The Hill Update: Budget 2018 Date Announced, Supercluster winners, new Indigenous rights framework

 

 

February 15, 2018

A busy week in Ottawa revealed to us the date of the 2018 budget, the winners and losers of the nine-month contest to create technological superclusters, a central part of the Government’s innovation agenda, and the announcement of a new Recognition and Implementation of Rights Framework between the federal government and Indigenous peoples in Canada. The Capital Hill Group is here to provide the run-down you need to keep up to speed.

CONTENTS

Federal Budget Announced for Feb 27th, Expected Focus on supporting Women and Science
Supercluster Winners and Losers
New Indigenous framework for Federal Government

Federal Budget Announced for Feb 27th, Expected Focus on supporting Women and Science

Finance Minister Bill Morneau will introduce the federal government’s latest budget on Feb. 27, and will need to balance generally strong economic forecasts with uncertainly about the impact of potential tax and trade changes generated south of the border.

Canada’s economy will continue to grow in 2018 according to projections , albeit at a slower rate than in 2017. Despite this good news, ongoing debate and discussion about the future of the North American Free Trade Agreement and the U.S. move to slash corporate taxes loom over Canada’s finances, and could have unpredictable impacts.

Early reports indicate that the Budget will include money to pay the costs of agenda-setting pay-equity legislation for employees in the federal government and federally regulated sectors, and will go beyond that into measures to encourage the participation of women in the workforce, in leadership roles and in science

Trudeau hit on many of these themes in his recent speech to a global business audience in Davos, Switzerland, where he signaled the government would not be following the US lead in slashing corporate taxes, and in fact credited Canada’s economic growth since coming to office on the decision to tax higher income Canadians to invest in programs such as the child-care benefit. Trudeau also highlighted the economic cost of the gender gap in the work force, pointing to a McKinsey report that estimates that by narrowing the gender gap, Canada could add $150-billion to its economy.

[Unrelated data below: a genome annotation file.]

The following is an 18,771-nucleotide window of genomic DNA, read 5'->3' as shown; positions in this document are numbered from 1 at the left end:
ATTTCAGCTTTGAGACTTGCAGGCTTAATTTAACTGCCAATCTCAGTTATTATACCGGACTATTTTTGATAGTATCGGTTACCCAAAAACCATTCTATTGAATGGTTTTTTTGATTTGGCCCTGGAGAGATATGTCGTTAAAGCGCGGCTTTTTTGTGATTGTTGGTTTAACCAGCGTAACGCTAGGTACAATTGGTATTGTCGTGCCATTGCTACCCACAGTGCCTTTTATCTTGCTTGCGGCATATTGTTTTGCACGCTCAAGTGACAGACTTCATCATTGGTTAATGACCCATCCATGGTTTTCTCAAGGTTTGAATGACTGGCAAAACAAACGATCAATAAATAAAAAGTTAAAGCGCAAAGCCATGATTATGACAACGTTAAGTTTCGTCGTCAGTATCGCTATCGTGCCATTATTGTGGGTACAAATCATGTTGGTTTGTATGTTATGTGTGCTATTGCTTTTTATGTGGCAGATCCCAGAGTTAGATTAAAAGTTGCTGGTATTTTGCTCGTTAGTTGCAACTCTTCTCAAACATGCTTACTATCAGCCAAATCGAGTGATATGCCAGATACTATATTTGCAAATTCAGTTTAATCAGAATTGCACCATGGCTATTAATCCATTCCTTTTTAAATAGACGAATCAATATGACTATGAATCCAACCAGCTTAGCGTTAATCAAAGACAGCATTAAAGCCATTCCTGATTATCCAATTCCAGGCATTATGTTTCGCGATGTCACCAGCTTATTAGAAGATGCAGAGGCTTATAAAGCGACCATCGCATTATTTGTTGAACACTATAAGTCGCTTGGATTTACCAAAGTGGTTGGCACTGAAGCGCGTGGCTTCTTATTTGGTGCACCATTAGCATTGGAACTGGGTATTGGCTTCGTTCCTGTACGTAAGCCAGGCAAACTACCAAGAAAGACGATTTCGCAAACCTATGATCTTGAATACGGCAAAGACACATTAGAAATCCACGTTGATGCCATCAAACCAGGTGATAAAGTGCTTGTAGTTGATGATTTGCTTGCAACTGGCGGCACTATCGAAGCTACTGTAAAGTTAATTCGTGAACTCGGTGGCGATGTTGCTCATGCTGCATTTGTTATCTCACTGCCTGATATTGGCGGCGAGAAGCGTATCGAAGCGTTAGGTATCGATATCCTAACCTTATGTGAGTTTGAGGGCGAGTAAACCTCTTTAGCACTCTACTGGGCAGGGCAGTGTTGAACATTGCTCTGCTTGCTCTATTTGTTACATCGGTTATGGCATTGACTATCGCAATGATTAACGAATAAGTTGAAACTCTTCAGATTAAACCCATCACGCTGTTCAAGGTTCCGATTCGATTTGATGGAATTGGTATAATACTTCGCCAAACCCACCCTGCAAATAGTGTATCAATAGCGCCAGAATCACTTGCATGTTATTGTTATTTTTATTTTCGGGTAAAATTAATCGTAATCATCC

With this in mind, look for the budget to expand on efforts by the government in the field of gender equality and lay out government efforts to boost the labour-force participation of women, investments in science and technology, as suggested by an independent panel commissioned by the Government led by former University of Toronto president David Naylor.

Supercluster Winners and Losers

Innovation, Science, and Economic Development Minister Navdeep Bains today announced the winners of the supercluster contest that is a centerpiece of the Liberal innovation agenda. The project was designed to encourage academia and businesses to work together on strategies to boost fast-growing sectors. Five industry consortia will share $950-million under the program, with the money being distributed over five years to the winners, which will have to match the federal funding they receive, dollar for dollar.

The winners and organizations involved are:

  • An “AI-powered supply chain” supercluster led by Quebec City’s Optel Group and backed by such Quebec Inc. mainstays as BCE Inc, Alimentation Couche-Tard, Montreal’s Institute for Data Valorization and dozens of other companies and research organizations including the University of Waterloo.
  • An “advanced manufacturing” supercluster, a bid drawing together key players from the Toronto-Hamilton-Waterloo corridor and led by innovation hub organizations Communitech of Waterloo and MaRS Discovery District in Toronto, that aims to help improve manufacturing efficiencies through the use of new technologies. Other backers include auto parts maker Linamar Corp., Maple Leaf Foods Inc., Waterloo smart city technologies starup Miovision Technologies Inc., smart clothing maker Myant inc. and University of Toronto;